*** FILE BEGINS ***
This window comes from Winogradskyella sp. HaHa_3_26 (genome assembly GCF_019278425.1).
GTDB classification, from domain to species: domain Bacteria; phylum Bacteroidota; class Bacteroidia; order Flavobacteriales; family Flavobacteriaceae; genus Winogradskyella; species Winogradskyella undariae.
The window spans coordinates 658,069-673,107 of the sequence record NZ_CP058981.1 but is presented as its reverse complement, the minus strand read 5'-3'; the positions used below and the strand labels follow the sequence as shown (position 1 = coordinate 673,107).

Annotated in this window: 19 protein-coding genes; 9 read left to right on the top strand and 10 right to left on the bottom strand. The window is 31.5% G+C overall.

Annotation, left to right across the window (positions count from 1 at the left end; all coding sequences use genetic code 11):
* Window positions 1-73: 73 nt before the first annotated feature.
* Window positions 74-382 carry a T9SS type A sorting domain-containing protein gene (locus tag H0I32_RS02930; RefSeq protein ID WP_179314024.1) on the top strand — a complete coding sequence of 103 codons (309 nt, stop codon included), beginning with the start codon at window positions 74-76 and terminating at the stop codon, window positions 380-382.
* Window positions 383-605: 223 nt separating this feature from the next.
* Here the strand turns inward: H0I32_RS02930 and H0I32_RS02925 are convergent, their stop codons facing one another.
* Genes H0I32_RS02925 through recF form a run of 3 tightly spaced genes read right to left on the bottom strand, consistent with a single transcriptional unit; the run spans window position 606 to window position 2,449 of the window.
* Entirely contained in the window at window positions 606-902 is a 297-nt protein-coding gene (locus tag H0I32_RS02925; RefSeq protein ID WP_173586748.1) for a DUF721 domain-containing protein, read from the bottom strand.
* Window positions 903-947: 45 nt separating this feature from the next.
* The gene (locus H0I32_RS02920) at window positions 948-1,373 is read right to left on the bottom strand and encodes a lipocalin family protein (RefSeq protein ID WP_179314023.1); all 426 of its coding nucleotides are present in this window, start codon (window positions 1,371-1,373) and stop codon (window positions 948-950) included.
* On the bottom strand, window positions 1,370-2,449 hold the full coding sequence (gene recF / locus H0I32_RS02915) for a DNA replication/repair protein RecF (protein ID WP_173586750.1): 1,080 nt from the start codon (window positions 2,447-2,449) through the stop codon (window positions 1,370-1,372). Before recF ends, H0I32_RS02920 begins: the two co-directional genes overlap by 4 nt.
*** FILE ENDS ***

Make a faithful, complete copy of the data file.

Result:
This window comes from Winogradskyella sp. HaHa_3_26 (genome assembly GCF_019278425.1).
GTDB classification, from domain to species: domain Bacteria; phylum Bacteroidota; class Bacteroidia; order Flavobacteriales; family Flavobacteriaceae; genus Winogradskyella; species Winogradskyella undariae.
The window spans coordinates 658,069-673,107 of the sequence record NZ_CP058981.1 but is presented as its reverse complement, the minus strand read 5'-3'; the positions used below and the strand labels follow the sequence as shown (position 1 = coordinate 673,107).

Annotated in this window: 19 protein-coding genes; 9 read left to right on the top strand and 10 right to left on the bottom strand. The window is 31.5% G+C overall.

Annotation, left to right across the window (positions count from 1 at the left end; all coding sequences use genetic code 11):
* Window positions 1-73: 73 nt before the first annotated feature.
* Window positions 74-382 carry a T9SS type A sorting domain-containing protein gene (locus tag H0I32_RS02930; RefSeq protein ID WP_179314024.1) on the top strand — a complete coding sequence of 103 codons (309 nt, stop codon included), beginning with the start codon at window positions 74-76 and terminating at the stop codon, window positions 380-382.
* Window positions 383-605: 223 nt separating this feature from the next.
* Here the strand turns inward: H0I32_RS02930 and H0I32_RS02925 are convergent, their stop codons facing one another.
* Genes H0I32_RS02925 through recF form a run of 3 tightly spaced genes read right to left on the bottom strand, consistent with a single transcriptional unit; the run spans window position 606 to window position 2,449 of the window.
* Entirely contained in the window at window positions 606-902 is a 297-nt protein-coding gene (locus tag H0I32_RS02925; RefSeq protein ID WP_173586748.1) for a DUF721 domain-containing protein, read from the bottom strand.
* Window positions 903-947: 45 nt separating this feature from the next.
* The gene (locus H0I32_RS02920) at window positions 948-1,373 is read right to left on the bottom strand and encodes a lipocalin family protein (RefSeq protein ID WP_179314023.1); all 426 of its coding nucleotides are present in this window, start codon (window positions 1,371-1,373) and stop codon (window positions 948-950) included.
* On the bottom strand, window positions 1,370-2,449 hold the full coding sequence (gene recF / locus H0I32_RS02915) for a DNA replication/repair protein RecF (protein ID WP_173586750.1): 1,080 nt from the start codon (window positions 2,447-2,449) through the stop codon (window positions 1,370-1,372). Before recF ends, H0I32_RS02920 begins: the two co-directional genes overlap by 4 nt.